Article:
PRIVACY:  A valid email is required to enter the Contest. After you enter, Sponsor may collect personally identifying information about you, including your name, complete mailing address, and email address. By entering and providing the required registration information, you acknowledge that Sponsor may send you information, samples, or special offers it believes may be of interest to you about its publications or other complementary goods offered by Sponsor. Sponsor may also include your name and postal address in postal address lists that Sponsor sells or rents to third parties for marketing purposes. Your email address will not be sold or rented to third parties. For more information about how Sponsor uses the information you provide, see Sponsor’s privacy policy at http://www.spartan.com/en/about/our-story/privacy-overview. IF YOU DO NOT WISH TO SHARE YOUR INFORMATION, DO NOT ENTER THIS CONTEST.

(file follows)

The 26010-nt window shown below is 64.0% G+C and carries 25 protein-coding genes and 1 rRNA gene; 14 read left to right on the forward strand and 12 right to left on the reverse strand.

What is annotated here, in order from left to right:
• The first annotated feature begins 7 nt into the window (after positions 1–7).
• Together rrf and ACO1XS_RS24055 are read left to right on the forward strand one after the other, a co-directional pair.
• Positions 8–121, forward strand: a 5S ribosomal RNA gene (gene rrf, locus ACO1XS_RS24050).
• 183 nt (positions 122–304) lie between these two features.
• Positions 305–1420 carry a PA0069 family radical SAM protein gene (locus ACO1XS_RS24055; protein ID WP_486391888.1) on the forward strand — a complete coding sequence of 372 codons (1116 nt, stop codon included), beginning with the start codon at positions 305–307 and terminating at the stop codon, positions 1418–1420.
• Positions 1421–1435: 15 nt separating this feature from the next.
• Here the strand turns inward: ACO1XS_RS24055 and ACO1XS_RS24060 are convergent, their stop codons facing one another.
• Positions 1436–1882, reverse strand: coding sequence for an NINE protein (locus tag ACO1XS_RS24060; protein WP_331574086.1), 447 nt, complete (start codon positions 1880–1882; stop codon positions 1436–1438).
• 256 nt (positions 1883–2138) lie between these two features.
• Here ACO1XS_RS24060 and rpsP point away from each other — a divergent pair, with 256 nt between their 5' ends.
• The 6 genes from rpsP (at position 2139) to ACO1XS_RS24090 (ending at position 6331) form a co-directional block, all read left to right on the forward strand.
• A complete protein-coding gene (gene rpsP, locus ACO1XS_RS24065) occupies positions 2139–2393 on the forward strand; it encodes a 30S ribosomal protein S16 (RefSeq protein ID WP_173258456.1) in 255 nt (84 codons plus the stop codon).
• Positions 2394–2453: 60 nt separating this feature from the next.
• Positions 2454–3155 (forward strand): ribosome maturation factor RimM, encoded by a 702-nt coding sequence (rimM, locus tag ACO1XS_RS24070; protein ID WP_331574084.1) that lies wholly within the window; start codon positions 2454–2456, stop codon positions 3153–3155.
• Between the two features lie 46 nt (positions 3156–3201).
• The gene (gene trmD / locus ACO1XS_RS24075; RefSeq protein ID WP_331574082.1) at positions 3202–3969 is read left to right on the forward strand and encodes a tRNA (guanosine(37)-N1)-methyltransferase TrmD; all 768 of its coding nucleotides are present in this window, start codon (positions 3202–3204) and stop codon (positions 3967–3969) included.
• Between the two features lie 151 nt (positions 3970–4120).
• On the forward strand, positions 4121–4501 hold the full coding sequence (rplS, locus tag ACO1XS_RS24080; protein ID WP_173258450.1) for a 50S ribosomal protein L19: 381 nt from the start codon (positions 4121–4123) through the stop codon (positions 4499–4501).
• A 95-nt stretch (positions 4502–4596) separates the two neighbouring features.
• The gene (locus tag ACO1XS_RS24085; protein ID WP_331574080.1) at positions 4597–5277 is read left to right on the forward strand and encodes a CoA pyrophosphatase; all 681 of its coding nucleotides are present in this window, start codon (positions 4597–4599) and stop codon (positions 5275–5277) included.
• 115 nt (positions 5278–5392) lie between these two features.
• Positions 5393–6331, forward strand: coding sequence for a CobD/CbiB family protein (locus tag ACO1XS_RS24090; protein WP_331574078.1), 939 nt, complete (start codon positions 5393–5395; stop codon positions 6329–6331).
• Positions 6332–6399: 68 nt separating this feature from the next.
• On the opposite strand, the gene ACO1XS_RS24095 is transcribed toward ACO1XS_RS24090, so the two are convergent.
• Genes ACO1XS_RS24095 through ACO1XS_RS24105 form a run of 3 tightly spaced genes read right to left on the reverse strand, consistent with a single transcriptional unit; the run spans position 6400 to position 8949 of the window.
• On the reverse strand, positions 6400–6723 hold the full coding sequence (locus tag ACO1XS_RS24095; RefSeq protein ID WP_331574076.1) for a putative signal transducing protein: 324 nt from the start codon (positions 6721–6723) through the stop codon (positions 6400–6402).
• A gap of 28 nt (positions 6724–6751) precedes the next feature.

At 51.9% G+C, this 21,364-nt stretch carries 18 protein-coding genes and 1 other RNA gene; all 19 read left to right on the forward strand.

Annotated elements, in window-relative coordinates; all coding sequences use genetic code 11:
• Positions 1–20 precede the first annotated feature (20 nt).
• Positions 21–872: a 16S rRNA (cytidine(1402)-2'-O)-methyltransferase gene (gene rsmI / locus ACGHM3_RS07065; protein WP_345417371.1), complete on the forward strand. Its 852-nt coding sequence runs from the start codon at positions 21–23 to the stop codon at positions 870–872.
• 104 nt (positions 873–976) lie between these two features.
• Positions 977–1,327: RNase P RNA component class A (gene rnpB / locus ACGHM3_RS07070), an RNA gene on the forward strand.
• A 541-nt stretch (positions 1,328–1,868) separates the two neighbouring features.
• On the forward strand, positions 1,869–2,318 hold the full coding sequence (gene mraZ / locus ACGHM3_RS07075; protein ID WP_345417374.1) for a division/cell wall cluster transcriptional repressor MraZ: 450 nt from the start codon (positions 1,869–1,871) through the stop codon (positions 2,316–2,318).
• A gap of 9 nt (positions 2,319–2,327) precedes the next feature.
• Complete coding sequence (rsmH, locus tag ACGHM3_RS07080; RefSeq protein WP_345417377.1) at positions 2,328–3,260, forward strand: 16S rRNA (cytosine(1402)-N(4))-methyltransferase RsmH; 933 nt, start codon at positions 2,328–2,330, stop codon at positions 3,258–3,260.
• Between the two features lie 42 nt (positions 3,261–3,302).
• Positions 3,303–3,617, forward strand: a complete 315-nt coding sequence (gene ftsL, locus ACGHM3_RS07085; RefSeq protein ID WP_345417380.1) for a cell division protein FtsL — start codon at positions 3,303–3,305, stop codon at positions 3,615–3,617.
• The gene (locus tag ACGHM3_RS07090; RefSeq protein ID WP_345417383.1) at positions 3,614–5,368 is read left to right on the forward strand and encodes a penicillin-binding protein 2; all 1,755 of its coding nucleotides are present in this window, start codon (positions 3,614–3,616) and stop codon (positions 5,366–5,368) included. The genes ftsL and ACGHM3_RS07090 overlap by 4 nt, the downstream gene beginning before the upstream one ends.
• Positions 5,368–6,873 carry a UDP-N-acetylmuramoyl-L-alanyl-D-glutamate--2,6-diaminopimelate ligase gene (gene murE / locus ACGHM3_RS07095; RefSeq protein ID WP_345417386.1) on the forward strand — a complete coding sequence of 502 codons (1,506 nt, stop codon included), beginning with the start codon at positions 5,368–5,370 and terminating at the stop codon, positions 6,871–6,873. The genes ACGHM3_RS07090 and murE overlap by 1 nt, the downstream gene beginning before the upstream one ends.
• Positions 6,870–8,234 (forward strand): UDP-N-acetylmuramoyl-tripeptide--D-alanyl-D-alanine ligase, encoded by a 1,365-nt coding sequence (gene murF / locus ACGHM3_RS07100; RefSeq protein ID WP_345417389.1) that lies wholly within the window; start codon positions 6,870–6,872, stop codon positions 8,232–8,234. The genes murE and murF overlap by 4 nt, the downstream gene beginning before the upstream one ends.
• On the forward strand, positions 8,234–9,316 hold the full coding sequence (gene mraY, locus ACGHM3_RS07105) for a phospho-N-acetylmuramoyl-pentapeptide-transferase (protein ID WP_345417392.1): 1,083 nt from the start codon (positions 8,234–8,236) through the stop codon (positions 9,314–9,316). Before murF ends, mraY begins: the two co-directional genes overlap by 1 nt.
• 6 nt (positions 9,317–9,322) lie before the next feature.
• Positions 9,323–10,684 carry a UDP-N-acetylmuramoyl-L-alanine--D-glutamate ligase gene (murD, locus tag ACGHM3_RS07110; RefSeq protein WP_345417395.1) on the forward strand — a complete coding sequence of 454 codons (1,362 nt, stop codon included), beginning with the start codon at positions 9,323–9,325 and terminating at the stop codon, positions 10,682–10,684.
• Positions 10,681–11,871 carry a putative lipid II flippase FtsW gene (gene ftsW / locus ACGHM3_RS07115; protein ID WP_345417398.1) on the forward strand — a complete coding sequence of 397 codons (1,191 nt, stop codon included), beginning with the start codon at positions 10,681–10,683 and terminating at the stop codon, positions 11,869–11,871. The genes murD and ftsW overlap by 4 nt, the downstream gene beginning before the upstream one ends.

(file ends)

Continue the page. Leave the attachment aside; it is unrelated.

COPYRIGHT: By entering the Contest, each Contestant grants to Sponsor and its licensees an exclusive, royalty-free and irrevocable right and license to publish, print, edit or otherwise use the Contestant’s submitted Contest Entry, in whole or in part, for any purpose and in any manner or media now known or hereinafter developed (including, without limitation, the Internet) throughout the world in perpetuity, and to license others to do so, all without limitation or further compensation. Contest winners may be required to sign any additional license and release that Sponsor may require to provide Contest winners’ their corresponding prize and for Sponsor to use Contest-winners’ names, biographical information, addresses, picture/photograph likenesses, video footage and/or voice, for advertising and promotional purposes without further consideration to the Contest winners in connection with Contest winners use and acceptance of prizes.